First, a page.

How many times have you stepped out of the movie theater thinking “I could’ve done that scene better!”? Star Wars fans recreated Episode IV, to show either how much they liked the movie or what could’ve been better.
It all started in 2009, when Casey Pugh created what would later become Emmy-winning (Primetime Emmy for Outstanding Creative Achievement In Interactive Media) Star Wars Uncut. At that time, Casey Pugh asked Star Wars fans to shoot 15-second long sequences from Episode IV: A New Hope. Now that the entire movie has been covered, the pieces have been put together and we get to see the final result. Video editor Aaron Valdez and sound designer Bryan Pugh are the ones “guilty” for bringing this to life in its current format.
Fans can also watch the movie on YouTube if for some reason they prefer that video-sharing website more than Vimeo (I know I don’t). Unfortunately, the movie is only available in 480p, but I guess this is better than nothing. This resolution has been probably chosen as a common factor for the videos that were sent in by the fans. Either way, Star Wars Uncut: Director’s Cut, as the fan-made movie is known, is about 123 minutes long, so make sure you get comfy and grab some ice-cream (if you wonder why I did not say popcorn or pizza, here is the reason).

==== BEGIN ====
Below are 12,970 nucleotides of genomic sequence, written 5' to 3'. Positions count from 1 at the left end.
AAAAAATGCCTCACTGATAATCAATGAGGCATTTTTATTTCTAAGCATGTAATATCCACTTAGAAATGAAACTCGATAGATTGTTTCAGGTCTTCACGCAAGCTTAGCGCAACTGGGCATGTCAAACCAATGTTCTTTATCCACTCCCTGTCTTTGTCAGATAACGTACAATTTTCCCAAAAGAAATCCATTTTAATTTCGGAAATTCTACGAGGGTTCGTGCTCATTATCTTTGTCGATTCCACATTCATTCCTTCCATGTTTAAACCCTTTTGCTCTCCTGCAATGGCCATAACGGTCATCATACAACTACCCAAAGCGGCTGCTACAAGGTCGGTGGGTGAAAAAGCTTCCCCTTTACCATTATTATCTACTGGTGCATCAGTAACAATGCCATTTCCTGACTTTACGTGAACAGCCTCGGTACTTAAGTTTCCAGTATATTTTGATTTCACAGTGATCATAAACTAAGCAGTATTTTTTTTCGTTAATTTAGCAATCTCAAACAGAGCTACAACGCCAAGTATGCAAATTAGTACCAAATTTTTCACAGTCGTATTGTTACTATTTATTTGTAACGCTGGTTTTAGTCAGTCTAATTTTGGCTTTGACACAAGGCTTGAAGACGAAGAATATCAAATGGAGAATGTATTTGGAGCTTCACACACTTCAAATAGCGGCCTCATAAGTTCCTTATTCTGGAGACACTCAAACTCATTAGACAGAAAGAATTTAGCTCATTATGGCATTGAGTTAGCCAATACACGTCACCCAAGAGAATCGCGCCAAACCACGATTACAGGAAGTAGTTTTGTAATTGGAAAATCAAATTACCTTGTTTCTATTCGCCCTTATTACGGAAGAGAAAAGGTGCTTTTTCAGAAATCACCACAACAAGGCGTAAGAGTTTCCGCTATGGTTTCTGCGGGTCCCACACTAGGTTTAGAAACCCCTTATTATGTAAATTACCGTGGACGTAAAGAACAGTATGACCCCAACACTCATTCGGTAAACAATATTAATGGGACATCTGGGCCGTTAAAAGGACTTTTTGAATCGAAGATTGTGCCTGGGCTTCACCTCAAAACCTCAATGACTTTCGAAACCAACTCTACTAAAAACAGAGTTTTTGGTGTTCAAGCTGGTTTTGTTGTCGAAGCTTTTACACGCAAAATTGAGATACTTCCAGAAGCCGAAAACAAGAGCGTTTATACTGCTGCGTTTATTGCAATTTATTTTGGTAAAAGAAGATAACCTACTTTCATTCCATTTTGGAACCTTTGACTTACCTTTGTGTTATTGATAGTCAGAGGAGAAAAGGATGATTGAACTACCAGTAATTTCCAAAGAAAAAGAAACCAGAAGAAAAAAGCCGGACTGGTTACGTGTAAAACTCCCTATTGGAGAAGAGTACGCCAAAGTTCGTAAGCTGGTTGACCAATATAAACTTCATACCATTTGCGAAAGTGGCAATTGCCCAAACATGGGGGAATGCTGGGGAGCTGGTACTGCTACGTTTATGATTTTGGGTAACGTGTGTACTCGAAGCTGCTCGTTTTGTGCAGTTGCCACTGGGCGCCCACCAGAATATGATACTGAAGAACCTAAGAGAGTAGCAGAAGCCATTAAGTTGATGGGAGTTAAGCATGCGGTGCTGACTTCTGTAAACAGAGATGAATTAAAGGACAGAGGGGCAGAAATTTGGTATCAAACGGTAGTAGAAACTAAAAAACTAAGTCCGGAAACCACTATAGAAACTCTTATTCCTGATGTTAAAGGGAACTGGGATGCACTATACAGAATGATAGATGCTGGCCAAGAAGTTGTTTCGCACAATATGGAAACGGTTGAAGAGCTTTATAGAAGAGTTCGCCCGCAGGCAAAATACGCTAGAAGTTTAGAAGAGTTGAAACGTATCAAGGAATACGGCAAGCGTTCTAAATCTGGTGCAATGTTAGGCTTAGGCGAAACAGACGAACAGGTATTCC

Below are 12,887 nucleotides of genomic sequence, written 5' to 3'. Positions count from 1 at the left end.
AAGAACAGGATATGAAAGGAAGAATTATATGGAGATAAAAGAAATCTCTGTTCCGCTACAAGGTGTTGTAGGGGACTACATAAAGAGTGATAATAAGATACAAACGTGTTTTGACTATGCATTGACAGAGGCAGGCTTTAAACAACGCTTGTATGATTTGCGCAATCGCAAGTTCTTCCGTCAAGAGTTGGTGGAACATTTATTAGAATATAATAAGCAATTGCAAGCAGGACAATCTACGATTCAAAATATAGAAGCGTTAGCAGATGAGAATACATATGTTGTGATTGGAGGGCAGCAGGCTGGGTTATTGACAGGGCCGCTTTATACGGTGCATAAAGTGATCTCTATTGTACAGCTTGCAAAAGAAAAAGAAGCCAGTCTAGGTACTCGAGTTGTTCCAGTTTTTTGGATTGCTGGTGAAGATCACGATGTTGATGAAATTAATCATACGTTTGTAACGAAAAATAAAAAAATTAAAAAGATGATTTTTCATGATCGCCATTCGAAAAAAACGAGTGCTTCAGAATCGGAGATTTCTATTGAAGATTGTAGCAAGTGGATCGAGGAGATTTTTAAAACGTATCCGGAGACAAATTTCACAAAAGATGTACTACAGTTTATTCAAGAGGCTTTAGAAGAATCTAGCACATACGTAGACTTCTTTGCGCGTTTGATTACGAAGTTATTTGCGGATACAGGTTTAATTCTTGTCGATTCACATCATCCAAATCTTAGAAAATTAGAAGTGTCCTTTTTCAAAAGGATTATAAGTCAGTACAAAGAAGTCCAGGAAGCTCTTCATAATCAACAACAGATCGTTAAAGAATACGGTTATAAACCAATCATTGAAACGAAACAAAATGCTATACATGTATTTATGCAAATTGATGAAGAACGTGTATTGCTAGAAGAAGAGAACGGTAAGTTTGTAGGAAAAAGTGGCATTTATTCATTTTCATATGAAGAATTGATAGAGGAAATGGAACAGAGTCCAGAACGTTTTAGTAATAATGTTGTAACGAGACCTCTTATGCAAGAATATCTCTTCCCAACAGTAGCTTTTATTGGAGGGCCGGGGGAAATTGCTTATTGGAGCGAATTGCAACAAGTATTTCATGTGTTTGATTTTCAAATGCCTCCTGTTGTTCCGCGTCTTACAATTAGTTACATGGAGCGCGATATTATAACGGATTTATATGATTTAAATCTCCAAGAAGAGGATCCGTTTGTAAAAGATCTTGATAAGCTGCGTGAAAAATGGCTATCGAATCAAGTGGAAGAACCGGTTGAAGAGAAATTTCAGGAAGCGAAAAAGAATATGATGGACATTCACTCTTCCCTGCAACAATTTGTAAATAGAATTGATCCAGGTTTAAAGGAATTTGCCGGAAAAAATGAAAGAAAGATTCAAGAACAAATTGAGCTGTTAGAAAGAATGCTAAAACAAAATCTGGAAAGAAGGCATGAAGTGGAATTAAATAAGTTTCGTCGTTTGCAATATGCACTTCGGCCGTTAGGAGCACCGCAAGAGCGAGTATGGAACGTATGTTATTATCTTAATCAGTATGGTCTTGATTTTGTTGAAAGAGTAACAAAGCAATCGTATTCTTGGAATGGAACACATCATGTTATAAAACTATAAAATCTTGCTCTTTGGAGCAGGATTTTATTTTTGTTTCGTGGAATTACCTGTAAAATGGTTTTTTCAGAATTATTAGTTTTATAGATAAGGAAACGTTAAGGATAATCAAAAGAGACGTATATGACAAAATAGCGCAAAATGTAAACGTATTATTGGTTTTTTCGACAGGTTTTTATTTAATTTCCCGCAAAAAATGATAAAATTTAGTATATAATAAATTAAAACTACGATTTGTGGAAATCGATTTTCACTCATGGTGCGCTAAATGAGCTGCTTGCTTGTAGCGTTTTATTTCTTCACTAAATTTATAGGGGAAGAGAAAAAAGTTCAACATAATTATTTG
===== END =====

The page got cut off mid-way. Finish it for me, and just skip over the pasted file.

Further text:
Some of the things you will get to see in Star Wars Uncut: Director’s Cut that were not in the original include:
- A Lego Han Solo
- Emo kids (oops!)
- My Little Pony (don’t ask me, ask the fans!)
- Paris Hilton as Princess Leea (really now?)
- Teenage Mutant Ninja Turtles action figures as rebels
- The Cowboy from Toy Story
Obviously, the movie is full of objects and characters that were not present in George Lucas’ movie. This probably stands to show that fans can get quite creative sometimes, since they reimagined the sequences and the roles in such a different way. The Star Wars Uncut project has been featured in documentaries, news features and at sci-fi conventions all around the world, so I’m rather curious to see what is the reaction of the public to the final product.